McDonald’s brings Happy Meals to Games, combats obesity criticism

McDonald’s on Thursday announced it will serve Happy Meals at Olympic restaurants for the first time in its 36-year history as an Olympic sponsor.

The decision was designed to not only provide one of its most popular menu items but also help it combat criticism in the British press that it is a “junk food” company contributing to rising childhood obesity.

Happy Meals are at the forefront of McDonald’s healthy eating options, and the ones in the Olympic restaurants will include options of a fruit or vegetable and low-fat dairy. Fruit options range from kiwi-on-a-stick to pineapple, while vegetable options include carrots or corn.

“This represents our commitment to provide fruits, vegetables and dairy products,” said McDonald’s CEO Don Thompson. “Kiwi-on-a-stick: Sounds a little strange, but you’ve got to try it. It’s wonderful.”

IOC Marketing Chairman Gerhard Heiberg said, “I know there is a lot of criticism on the part of media, which I do not understand having seen the [research and development], the development in the kitchen and everything you do. We see the results here: healthy lifestyle, healthy food. You are really following up.”

McDonald’s earlier this year renewed its worldwide Olympic sponsorship through 2020.
 
The company’s global marketing efforts are focused on encouraging kids to be active. It developed a Champions of Play program that promotes exercise through “Playbooks” and healthy eating tips that are being included with Happy Meals worldwide.

It complemented the in-restaurant materials with a website (championsofplay.com) where kids can watch Olympians do fictional Games like pole vault to the moon. They also can do physical activities recommended on the site and log those activities online. The company’s executives said more than 100,000 activities were logged worldwide since the site launched three weeks ago.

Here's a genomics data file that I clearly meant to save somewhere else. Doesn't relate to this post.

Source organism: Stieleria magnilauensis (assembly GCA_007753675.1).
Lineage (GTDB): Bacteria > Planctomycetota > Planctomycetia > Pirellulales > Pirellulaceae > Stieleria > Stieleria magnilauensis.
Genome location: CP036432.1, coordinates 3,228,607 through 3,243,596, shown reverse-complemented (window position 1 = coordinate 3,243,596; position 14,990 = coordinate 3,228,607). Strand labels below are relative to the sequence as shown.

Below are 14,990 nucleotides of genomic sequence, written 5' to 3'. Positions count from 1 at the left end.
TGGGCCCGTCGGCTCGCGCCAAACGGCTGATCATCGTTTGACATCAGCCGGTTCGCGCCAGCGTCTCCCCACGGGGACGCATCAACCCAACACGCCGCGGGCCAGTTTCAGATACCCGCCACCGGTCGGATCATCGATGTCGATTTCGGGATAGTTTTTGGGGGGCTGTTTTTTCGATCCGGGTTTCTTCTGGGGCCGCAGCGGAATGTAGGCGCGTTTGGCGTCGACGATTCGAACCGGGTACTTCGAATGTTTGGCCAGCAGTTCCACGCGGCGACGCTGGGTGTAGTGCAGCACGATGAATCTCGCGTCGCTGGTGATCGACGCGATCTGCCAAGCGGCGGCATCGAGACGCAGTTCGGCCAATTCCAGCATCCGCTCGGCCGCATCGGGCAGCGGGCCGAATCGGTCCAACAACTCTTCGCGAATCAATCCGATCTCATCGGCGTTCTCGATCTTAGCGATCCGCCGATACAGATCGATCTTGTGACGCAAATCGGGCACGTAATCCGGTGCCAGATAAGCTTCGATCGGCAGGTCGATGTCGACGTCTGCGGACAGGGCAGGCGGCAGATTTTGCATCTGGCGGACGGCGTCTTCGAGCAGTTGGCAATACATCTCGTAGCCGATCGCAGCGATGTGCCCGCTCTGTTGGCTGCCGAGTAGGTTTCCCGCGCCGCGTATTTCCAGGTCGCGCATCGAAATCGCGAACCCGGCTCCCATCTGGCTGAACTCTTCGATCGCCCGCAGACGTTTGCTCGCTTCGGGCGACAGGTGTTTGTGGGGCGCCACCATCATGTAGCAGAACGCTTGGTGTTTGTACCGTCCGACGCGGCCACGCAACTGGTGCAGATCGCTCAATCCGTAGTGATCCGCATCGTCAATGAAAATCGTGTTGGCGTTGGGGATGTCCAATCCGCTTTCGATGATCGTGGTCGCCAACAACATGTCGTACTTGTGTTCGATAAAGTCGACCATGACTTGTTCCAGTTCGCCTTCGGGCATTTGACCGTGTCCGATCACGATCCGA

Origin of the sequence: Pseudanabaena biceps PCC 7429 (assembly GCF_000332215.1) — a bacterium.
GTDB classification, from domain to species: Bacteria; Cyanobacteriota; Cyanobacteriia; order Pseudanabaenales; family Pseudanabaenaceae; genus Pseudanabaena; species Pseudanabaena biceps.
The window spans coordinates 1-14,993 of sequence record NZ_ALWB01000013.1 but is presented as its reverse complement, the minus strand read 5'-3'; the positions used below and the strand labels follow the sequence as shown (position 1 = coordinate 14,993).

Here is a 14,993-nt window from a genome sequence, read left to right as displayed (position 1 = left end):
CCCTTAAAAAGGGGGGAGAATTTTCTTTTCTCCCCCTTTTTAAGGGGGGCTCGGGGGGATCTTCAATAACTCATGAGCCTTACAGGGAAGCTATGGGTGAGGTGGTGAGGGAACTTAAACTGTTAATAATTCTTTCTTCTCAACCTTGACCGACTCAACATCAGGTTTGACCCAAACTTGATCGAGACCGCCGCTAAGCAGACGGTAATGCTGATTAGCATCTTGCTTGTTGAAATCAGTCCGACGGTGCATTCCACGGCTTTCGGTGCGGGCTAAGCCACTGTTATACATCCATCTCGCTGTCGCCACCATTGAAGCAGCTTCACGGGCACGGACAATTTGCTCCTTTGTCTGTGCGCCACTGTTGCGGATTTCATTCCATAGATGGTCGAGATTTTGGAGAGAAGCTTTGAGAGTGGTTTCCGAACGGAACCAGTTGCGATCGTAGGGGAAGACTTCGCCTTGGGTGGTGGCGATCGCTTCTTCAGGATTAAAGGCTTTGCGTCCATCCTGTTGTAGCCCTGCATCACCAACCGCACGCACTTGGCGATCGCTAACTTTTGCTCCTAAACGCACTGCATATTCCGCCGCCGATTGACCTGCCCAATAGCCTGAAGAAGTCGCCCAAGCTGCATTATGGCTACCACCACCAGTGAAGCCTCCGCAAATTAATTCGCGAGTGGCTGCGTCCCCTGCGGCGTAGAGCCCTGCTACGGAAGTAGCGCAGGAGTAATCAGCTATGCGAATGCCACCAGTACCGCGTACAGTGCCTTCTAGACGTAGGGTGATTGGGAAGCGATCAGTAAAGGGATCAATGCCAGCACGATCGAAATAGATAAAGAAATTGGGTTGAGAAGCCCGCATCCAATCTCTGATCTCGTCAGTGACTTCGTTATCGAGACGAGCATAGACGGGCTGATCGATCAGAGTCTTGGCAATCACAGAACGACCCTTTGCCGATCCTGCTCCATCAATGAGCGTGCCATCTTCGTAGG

McDonald’s will bring 200 kids from 34 countries to London for the Olympics. Each child will get a behind-the-scenes tour of the Olympics venues and get to do things like walk on the soccer field at Wembley Stadium and shoot an arrow at the archery venue.

“Reaching kids and communities with this message of play really is a priority for us,” said Kevin Newell, McDonald’s chief brand officer.

McDonald’s expects to serve 1.75 million meals at its Olympic restaurants over the next 29 days. Its flagship location is a 9,842-square-foot restaurant in the shadow of the Olympic Stadium. Some 200 McDonald’s employees will staff it. The food served will come from British and Irish farmers.

The restaurant is McDonald’s most sustainable ever. Approximately 75 percent of it — from the chairs to the cooking equipment to the wiring — will be recycled and used in other restaurants the company owns.

McDonald’s is serving a variety of special, deli wraps at its London 2012 locations, highlighted by a grilled chicken salad wrap with cucumber.

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